In President Obama's inaugural speech today, he declared, "On this day, we gather because we have chosen hope over fear." Yes we did. Because this is the stand that heroes take.
There's no question that these are scary times. As Americans, we are confronted by two wars, an economic crisis, and a failing health care system. As humans, we are facing a warming planet, terrorism, ethnic violence, an HIV epidemic, and widespread hunger. The challenges arrayed against us seem daunting. But impossible odds are the hero's stock in trade.
I speak of heroes because a hero took office today. America's new leader is a man who chooses hope over fear, taking responsibility over placing blame, and unified action over partisan argument. These are heroic choices.
But our new leader is not the only hero this day. We who elected him made these choices also. We rejected fear, and blame, and partisanship. We chose to elect a man who many said could not be elected, who promised us he would shake up the status quo, who called on us for hard work and personal responsibility.
We chose this path, we elected this man at this time, not because it was easy, but because it was needed. Because we believed, like our new president, "that there is nothing so satisfying to the spirit, so defining of our character, than giving our all to a difficult task." We made this choice because we, too, have the stuff of heroes.
We are the ones we've been waiting for. We're here.
Labels: heroism, social action
In 8th century India, the prince Shantideva renounced worldly life and composed the Buddhist teachings known as The Way of the Bodhisattva
. Shantideva acknowledged the vast suffering that pervaded his world. People everywhere were afflicted by war, hunger, poverty, disease, and sorrow. As if life itself weren't harsh enough, humans were causing harm to each other daily through aggression, ignorance, and greed. Sound familiar?
Shantideva named just one source as the cause of all this suffering: "All the harm with which this world is rife, all fear and suffering that there is, clinging to the ‘I' has caused it! What am I to do with this great demon?" His solution was simple, although not easy. In The Way of the Bodhisattva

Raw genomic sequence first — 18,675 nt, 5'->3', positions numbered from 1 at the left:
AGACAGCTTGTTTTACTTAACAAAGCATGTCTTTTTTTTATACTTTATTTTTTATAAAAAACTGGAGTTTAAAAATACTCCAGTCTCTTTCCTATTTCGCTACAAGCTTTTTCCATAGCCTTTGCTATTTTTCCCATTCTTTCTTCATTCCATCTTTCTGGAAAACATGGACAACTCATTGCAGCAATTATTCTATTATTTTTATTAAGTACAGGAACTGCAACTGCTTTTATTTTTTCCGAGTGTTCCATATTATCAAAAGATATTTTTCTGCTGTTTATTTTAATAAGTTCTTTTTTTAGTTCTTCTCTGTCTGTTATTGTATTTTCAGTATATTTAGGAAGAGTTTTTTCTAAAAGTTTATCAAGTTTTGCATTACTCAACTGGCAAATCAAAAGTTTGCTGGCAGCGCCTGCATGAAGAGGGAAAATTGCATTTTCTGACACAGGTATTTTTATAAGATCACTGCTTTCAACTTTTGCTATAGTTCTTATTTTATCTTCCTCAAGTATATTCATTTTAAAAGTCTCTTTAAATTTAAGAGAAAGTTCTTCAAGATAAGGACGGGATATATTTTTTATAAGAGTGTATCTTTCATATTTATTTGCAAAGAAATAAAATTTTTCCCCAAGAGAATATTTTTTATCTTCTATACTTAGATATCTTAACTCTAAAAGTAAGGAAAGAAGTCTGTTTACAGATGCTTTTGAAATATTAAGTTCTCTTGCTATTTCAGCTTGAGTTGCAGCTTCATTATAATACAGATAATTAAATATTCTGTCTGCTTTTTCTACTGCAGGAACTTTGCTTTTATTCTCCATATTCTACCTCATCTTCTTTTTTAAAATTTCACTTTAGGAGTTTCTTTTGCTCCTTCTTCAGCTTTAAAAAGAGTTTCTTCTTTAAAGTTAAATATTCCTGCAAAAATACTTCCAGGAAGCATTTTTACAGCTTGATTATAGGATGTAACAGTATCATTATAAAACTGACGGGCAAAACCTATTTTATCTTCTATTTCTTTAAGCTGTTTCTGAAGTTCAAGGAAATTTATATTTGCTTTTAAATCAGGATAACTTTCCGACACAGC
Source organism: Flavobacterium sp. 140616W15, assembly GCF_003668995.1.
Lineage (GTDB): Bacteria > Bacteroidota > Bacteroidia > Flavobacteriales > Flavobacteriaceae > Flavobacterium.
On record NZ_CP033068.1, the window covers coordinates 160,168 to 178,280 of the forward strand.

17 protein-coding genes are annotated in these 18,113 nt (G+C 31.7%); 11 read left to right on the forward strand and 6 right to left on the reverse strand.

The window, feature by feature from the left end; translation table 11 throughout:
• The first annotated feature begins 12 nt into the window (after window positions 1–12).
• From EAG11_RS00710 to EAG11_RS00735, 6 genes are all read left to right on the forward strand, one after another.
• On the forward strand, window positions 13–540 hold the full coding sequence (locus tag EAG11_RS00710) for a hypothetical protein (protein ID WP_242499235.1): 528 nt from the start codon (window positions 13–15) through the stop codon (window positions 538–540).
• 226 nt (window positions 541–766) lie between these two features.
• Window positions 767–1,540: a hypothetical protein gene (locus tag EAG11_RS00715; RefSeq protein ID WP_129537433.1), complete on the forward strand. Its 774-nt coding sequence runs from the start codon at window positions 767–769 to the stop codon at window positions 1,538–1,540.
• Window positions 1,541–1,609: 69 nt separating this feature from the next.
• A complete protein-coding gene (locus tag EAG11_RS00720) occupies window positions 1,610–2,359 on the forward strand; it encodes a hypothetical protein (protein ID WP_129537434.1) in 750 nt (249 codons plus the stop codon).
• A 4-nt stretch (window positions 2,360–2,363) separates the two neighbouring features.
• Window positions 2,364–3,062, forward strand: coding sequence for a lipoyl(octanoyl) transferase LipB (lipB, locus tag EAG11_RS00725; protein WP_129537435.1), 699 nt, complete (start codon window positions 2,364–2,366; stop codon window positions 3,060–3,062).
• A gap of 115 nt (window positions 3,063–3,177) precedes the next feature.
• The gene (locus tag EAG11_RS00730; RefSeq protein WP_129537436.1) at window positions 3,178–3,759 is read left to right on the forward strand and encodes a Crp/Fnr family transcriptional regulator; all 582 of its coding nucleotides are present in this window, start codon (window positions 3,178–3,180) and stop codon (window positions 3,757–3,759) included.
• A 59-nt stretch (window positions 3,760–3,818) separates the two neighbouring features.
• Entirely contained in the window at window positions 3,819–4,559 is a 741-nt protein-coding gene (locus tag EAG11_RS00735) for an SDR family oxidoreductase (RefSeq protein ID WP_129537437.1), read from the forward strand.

, he advocates a way of life dedicated to serving not ourselves, but our fellow humans.
Writing about Shantideva and the bodhisattva path, Buddhist teacher Pema Chodron says, "When I look at the state of the world today, I know his message could not possibly be more timely." In Chodron's book No Time to Lose
, a modern commentary on Shantideva's text, she defines bodhisattvas as spiritual warriors who long to alleviate not just their own suffering, but that of others. Opening with a chapter titled "People Like Us Can Make a Difference," Chodron writes, "Martin Luther King Jr. exemplified this kind of longing. He knew that happiness depended on healing the whole situation. Taking sides -- black or white, abusers or abused -- only perpetuates the suffering. For me to be healed, everyone has to be healed."
On Monday, January 19, 2009, president-elect Obama has asked that we once again honor the memory of Dr. King with a national Day of Service
. This year's King Day of Service is expected to be the largest ever, and it's not too late to get involved. Visit USAService.org
to find a service event near you.
A day of service is a generous act, and we should all feel proud to participate. But what King, Chodron, and Shantideva propose is a life
of service. Shantideva asks us, "Since I and other beings both, in fleeing suffering are equal and alike, what difference is there to distinguish us, that I should save myself and not the other?"
This is the bodhisattva ideal. The world is a mess. The world has always
been a mess. But there is something we can do to lessen our suffering, and that is to strive to alleviate the suffering of others, whenever and wherever we can. And there's no time to lose. In the words of Dr. King, "Life's most urgent question is: what are you doing for others?"
Labels: buddhism, life purpose, social action, volunteering